“Proof of Heaven” ~ Does Proof Exist?

Late one night a couple of weeks ago, I was surfing the Internet {no surprise to anyone…lol} and noticed a friend on Facebook asking for suggestions of a good book to read. Another friend of mine responded with, “…you have to read,  Proof of Heaven, it’s amazing”.

Proof of HeavenI Googled the book and found there are actually two books with that name. I messaged my friend re: author and found the book she was recommending was written by neurosurgeon Eben Alexander. As a former Operating Room nurse, my interest was immediately peaked and I put it on my mental list of books to read.

A couple days later I was in Costco, {which we jokingly refer to as the $200.00 store} and while browsing the book section saw, Proof of Heaven. Deciding it would be a good summer read, I tossed it in my shopping cart.

I was in the midst of reading another book so my daughter decided to read it first.  She often reads in the living room and would sometimes leave the book sitting on a side table.  One day I walked by to see my husband totally engrossed in reading this book, which was a bit of a surprise.  Not that he was reading, just that he was reading this book. It was not the usual biography/history type book he would normally pick up.

OK, I’m going to put this out there right now.  Even though I was born and raised in a fairly strict Catholic household, I am on the fence about the whole “heaven” concept.  I want with all my heart to believe there is something else, a place beyond this world; but, I cannot.

I envy (FYI, envy is not a “good” Catholic word, but, it is how I feel) people who truly, beyond a shadow of a doubt, believe there is “something else”.  They have nothing to lose and immense peace of mind to gain, and I want to be one of them.  However, I am more apt to believe religions use their dogma to control morality and without “heaven and hell” hanging over us, we would live in a world of total mayhem and chaos.

If what the believers say is true, they have spent this life content in the knowledge they will someday be reunited with all who have gone before them.  If it isn’t true, well they will never know the difference.  The logical part of my brain keeps questioning how a place like “heaven” could that possibly exist, to me, it makes no scientific sense.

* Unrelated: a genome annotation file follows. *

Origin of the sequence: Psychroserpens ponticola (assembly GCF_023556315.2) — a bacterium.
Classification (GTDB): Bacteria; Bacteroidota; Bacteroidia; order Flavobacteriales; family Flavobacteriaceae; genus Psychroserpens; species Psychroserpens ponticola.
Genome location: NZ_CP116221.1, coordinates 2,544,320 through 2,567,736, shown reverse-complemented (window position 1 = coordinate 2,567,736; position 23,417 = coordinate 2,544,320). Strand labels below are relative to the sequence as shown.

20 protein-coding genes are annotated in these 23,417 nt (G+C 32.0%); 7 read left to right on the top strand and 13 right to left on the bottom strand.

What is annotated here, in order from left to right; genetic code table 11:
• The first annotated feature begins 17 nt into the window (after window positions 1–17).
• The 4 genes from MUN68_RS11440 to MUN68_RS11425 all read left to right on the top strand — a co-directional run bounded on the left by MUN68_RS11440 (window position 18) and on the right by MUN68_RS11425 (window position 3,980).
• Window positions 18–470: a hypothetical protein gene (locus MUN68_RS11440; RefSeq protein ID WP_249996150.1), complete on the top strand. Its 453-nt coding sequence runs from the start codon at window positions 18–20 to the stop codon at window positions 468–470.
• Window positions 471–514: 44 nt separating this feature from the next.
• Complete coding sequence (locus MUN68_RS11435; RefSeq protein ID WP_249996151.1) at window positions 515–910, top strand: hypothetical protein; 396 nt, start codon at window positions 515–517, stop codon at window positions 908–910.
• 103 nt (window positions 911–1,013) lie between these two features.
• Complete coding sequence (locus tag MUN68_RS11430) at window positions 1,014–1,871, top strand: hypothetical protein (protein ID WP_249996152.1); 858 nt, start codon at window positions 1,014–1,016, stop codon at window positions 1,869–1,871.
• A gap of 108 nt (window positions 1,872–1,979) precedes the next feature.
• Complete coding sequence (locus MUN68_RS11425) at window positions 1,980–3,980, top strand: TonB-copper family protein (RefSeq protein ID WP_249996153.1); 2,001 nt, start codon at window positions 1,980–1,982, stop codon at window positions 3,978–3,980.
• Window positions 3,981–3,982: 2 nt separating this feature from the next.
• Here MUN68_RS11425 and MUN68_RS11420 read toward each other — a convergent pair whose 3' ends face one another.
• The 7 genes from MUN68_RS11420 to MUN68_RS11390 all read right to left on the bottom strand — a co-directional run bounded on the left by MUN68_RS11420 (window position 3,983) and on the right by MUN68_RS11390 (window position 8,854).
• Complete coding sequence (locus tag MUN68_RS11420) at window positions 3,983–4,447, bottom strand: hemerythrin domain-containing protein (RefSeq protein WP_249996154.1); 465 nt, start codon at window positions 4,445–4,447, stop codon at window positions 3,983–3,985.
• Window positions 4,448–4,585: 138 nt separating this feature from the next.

My husband and daughter both talked incessantly about this book and insisted I had to read it.  And I did.

Am I a believer now?  Hmmm…what I can tell you is this.  It took me days to read this short book. I found it to be quite tedious, but it was also very thought provoking and even a little scary.  My husband whizzed through it in a few hours, he was and still is a believer, which has actually always surprised me as well as brought me a lot of comfort.  He is the smartest person I know and I have to think, if he believes, I must be missing something. He was a believer prior to reading this, so for him the book served as confirmation.

And me?  Well,  I guess I was hoping for undeniable proof of heaven.  I was quite disappointed that I personally, did not find irrefutable evidence and that I am still on the fence. Maybe I wanted it too badly and was just asking too much.

Have you read Proof of Heaven?

I would love to hear your thoughts.

Are you a believer?

Where you a believer before reading the book?

Has this book made you a believer?

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Comments

  1. I think it probably would be an interesting read, and my “hook” would be that it was written by a neurosurgeon ( as I worked for 17 yrs in “neuro”). Honestly don’t think it would change my mind, but have learned to never say ‘never’!!

  2. Kathy has my copy Pat, but when she is finished you are welcome to borrow it.

  3. I’ve never read it and I’m not really a believer because I don’t believe in god. My dad was a devout Catholic and I’m not sure he believed in heaven. He used to laugh at my cousin who is a fan of John Edwards and those other alleged psychics. I figure if my dad hasn’t tried to contact me or her to say there is indeed an afterlife, then there isn’t. Same with my ex husband who is now deceased.

  4. Stephanie says:

    I am so much like you. I am atheist, and I do proudly wear the label, but it’s because I am so logical and literal that the idea of God and heaven and hell and all that just sounds soooooo far out there and it honestly has since I can remember, and I was raised by a Southern Baptist who was a very devout believer. But I mean, what else should I believe in? Elves? Fairies? I just can’t. And I know exactly what you mean about envying people who believe. How wonderful must it be to be able to turn your worries away? I can’t do that though when I know that everything that happens in my life is because I led myself to it (not counting things beyond my control, but I control my reactions to those things, and THAT shapes my future too). I take all the credit for the things I have done. If there is a God, he wasn’t the one who did all the hard work – that was all me. And it actually bothers me when people won’t take credit for the good things they have done, and instead say “God did this.” No, he didn’t. You did.